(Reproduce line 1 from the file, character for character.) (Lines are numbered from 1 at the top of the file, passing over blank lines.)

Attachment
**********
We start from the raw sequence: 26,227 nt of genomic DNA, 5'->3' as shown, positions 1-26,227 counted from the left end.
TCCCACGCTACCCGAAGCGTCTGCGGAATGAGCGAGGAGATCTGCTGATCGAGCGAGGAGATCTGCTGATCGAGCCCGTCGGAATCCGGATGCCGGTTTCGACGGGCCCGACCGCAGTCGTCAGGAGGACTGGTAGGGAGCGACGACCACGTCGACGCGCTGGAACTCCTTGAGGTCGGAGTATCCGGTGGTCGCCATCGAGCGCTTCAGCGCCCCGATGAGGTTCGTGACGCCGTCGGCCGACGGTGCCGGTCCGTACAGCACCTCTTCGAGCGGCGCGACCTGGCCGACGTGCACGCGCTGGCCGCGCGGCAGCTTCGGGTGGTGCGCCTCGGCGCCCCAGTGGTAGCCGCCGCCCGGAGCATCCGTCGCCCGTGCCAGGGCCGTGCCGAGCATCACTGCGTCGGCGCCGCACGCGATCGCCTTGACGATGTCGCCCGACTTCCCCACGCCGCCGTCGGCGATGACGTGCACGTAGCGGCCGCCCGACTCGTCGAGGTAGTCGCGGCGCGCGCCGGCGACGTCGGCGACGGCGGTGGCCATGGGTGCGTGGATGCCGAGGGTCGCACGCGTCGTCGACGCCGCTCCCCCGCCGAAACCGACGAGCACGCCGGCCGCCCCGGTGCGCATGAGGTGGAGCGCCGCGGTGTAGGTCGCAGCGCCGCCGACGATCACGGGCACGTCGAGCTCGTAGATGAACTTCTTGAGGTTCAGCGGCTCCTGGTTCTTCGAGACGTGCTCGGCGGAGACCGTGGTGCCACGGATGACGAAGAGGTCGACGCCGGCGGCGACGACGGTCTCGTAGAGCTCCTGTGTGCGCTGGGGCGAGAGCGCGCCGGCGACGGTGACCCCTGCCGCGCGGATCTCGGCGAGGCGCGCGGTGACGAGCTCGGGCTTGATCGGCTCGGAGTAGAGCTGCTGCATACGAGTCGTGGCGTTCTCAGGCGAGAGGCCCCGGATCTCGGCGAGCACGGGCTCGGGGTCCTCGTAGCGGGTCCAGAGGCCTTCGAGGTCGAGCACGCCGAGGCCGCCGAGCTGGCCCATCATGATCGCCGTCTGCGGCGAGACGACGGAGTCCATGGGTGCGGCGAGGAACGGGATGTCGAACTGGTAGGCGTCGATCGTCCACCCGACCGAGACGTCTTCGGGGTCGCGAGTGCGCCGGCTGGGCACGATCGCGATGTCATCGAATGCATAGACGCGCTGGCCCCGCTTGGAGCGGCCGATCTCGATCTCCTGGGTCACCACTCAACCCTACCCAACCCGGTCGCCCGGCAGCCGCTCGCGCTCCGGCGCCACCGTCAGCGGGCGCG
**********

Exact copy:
We start from the raw sequence: 26,227 nt of genomic DNA, 5'->3' as shown, positions 1-26,227 counted from the left end.